Blake Sims has played second fiddle to AJ McCarron for the last two years following his transition from running back to quarterback at the start of the 2012 season. Sims is best known for running read option plays in games that had already gotten out of hand, but he is arguably the most athletic player in this quarterback race.
Sims may not be the best player statistically, but he has not received the credit that is due to him. Competing to be the starting quarterback at Alabama is no easy task. Many back up quarterbacks decided to transfer such as Star Jackson, Phillip Sims, Phillip Ely, and, more recently, Luke Del Rio. Sims has been relentless in his effort to get more playing time, and having the most experience of all quarterbacks on campus gives him the upper hand in the early stages of this quarterback race.
Saban has yet to have a dual-threat quarterback like Sims as a starter during his tenure at Alabama, but a new year and a new offensive coordinator brings new possibilities to the program.
Alec Morris enters spring practice as one of the younger guys in this race. The Allen, Texas native has limited action in college, but his high school statistics reflect the skills he has quarterback. In his senior year, he threw for over 3,000 yards and 35 touchdowns compared to just six interceptions. It is also worth mentioning that he picked up an extra nine touchdowns rushing.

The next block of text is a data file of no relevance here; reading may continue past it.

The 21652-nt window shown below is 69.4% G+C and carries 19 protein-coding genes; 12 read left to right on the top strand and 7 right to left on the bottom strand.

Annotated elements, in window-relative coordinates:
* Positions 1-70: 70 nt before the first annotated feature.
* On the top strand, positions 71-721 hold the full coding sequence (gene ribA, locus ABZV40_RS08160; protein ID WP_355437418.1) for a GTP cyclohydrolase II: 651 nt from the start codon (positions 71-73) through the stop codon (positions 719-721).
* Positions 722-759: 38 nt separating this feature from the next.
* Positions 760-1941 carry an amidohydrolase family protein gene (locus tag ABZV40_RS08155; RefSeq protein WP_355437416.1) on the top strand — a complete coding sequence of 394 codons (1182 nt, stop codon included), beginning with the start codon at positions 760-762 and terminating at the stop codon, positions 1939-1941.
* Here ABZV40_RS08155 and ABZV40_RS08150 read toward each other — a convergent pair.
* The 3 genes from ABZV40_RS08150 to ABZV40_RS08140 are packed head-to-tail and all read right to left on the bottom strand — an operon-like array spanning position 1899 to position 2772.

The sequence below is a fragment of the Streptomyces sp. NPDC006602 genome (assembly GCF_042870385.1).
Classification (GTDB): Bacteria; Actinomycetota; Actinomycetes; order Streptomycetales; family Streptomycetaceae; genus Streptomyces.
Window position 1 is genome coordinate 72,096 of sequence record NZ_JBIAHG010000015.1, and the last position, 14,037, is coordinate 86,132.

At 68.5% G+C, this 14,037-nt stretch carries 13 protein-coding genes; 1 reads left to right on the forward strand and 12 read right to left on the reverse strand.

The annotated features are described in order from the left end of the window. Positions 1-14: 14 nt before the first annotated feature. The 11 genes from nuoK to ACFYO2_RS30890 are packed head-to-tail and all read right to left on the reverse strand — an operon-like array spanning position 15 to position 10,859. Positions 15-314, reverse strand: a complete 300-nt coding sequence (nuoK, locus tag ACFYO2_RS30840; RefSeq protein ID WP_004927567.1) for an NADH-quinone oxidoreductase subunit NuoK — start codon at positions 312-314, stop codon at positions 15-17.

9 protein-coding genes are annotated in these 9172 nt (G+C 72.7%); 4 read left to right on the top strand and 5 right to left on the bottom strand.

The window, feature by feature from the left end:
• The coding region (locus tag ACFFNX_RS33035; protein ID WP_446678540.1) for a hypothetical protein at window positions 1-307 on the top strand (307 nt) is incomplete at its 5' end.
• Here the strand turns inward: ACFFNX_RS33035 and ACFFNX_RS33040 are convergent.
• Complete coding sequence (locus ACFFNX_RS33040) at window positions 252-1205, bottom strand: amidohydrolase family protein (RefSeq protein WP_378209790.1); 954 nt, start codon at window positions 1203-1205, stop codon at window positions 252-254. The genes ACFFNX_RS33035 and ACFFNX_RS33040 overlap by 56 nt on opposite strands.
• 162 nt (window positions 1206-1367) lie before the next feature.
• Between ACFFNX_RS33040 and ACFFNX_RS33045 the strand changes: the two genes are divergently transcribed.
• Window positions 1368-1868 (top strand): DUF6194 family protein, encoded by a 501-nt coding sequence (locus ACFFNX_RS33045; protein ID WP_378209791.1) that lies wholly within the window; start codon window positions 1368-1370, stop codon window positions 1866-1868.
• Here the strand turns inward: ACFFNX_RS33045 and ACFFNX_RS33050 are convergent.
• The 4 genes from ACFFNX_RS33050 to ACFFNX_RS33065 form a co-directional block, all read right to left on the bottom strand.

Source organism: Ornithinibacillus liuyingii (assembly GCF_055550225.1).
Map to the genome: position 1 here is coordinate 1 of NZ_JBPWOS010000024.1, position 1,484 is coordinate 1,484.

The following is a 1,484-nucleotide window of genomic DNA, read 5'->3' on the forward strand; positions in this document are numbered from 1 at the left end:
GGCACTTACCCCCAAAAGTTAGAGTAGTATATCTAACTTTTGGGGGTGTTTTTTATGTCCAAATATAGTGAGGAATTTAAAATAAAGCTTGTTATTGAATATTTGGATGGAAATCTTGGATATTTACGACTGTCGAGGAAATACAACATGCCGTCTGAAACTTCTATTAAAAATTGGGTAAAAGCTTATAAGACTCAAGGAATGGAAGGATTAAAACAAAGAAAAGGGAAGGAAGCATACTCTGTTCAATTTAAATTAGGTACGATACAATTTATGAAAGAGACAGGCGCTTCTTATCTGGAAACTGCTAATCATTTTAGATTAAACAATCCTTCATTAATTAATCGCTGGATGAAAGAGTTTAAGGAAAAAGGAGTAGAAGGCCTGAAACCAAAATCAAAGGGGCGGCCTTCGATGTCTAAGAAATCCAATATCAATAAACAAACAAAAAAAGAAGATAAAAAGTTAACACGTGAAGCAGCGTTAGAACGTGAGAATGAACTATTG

The touchdown to interception ratio Morris had in high school shows he has great accuracy, a talent that should impress Saban and Kiffin. Greg McElroy started a trend in 2009 of Alabama quarterbacks that throw very few interceptions. That trend can continue if Morris becomes the starter. He fits the mold for the ideal pro-style quarterback in Alabama’s offensive scheme which gives him a great opportunity to try to win the job this spring.
Cooper Bateman is one of the best all-around, pro-style quarterbacks in this competition. Bateman, like Morris, is one of the younger quarterbacks battling for the starting job after being redshirted his freshman year. He is built for Alabama’s offense standing at 6’3″ and weighing 208 pounds. He was a highly recruited quarterback out of Salt Lake City, Utah and finished his senior year as the number one player in the state.